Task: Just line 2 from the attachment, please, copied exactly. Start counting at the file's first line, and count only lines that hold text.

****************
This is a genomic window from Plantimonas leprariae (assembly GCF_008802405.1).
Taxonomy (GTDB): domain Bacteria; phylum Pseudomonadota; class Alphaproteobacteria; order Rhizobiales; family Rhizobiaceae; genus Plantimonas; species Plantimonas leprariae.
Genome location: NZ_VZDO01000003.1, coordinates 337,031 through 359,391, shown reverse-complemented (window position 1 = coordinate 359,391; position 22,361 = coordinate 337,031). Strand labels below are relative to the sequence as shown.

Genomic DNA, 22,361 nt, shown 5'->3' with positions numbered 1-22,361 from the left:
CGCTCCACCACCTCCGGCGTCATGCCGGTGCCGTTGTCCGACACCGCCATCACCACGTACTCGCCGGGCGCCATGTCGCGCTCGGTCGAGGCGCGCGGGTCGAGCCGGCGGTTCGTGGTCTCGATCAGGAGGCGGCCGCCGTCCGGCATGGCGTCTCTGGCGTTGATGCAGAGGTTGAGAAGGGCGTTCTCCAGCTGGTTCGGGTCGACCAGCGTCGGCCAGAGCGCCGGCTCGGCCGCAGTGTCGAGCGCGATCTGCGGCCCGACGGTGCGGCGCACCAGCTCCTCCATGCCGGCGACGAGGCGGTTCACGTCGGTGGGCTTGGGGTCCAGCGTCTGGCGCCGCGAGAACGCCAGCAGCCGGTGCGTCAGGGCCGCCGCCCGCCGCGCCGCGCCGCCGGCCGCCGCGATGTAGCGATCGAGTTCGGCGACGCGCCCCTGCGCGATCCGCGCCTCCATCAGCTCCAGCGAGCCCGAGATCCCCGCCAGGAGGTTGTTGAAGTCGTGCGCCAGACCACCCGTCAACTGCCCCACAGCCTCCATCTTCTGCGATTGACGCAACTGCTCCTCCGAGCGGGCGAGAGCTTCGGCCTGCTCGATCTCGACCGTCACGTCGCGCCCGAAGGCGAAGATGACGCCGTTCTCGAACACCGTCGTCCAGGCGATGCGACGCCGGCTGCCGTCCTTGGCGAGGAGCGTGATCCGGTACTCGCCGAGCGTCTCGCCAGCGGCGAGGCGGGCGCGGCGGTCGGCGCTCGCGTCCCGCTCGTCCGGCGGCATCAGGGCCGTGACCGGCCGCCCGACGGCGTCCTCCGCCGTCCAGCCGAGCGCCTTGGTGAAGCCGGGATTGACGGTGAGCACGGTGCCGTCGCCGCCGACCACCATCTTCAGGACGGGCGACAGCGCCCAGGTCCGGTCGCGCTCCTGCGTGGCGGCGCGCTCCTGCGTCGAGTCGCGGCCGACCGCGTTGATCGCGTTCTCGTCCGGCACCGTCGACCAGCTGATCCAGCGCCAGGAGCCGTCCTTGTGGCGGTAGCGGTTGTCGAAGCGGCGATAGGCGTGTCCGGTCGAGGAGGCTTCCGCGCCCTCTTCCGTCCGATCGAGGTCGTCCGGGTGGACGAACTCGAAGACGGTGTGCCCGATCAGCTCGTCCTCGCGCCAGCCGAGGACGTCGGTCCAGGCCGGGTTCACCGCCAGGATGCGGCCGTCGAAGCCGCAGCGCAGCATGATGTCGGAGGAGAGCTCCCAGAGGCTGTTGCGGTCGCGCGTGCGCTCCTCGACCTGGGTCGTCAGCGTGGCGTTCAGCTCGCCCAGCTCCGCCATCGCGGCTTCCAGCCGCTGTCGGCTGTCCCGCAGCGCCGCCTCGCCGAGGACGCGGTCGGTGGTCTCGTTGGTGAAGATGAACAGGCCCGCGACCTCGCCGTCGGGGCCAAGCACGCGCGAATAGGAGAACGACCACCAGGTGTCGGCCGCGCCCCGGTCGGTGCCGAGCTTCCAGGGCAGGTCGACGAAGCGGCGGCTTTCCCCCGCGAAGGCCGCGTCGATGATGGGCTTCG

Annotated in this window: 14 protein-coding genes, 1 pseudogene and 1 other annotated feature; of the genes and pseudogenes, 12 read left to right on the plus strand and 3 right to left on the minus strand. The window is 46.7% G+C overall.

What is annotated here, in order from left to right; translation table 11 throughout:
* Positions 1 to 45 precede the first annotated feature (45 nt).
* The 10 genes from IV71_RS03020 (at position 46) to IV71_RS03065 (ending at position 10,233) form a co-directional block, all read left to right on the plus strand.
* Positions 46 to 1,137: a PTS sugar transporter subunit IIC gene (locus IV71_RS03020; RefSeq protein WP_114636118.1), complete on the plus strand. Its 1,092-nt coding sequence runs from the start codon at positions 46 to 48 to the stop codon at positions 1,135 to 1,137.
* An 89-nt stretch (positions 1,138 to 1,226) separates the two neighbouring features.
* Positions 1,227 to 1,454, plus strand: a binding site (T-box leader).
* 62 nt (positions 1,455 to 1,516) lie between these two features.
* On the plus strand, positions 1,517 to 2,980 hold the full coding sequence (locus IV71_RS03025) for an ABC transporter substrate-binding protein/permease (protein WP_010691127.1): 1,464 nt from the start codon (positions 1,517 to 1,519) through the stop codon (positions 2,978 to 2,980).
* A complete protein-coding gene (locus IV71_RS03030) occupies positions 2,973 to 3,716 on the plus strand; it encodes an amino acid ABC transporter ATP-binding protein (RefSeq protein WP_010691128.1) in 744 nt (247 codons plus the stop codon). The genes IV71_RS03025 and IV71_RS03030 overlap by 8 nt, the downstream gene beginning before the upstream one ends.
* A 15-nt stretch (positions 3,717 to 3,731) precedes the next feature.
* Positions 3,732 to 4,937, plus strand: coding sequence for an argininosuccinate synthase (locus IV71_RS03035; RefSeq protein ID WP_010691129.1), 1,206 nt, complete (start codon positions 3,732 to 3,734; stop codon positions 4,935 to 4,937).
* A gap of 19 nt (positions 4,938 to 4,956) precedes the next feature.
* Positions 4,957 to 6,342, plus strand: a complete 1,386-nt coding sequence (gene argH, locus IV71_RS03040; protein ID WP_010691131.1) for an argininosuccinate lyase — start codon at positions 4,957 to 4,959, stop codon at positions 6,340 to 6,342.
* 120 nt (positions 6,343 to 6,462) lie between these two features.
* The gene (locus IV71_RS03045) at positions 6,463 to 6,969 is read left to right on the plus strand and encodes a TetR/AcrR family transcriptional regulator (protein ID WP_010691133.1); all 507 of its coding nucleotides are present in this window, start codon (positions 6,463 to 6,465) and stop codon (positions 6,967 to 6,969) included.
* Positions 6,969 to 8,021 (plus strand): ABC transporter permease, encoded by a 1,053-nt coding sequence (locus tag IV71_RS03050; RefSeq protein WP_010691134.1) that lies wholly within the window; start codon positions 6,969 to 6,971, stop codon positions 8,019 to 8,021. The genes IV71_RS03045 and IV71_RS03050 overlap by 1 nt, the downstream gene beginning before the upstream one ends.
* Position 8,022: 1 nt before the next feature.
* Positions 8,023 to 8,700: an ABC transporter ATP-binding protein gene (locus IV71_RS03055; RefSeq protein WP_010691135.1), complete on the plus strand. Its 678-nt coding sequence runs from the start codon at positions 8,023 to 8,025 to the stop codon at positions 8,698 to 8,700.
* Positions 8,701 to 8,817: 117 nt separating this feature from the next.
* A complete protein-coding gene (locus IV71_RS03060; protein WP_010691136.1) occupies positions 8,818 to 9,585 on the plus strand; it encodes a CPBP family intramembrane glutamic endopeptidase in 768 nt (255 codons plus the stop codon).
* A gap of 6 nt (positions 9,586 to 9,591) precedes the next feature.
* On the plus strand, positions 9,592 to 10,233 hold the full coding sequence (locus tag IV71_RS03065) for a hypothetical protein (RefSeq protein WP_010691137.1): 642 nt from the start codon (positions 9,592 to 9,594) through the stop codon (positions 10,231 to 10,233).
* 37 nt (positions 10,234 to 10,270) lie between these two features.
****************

Taxonomy (GTDB): domain Bacteria; phylum Pseudomonadota; class Alphaproteobacteria; order Rhizobiales; family Rhizobiaceae; genus Plantimonas; species Plantimonas leprariae.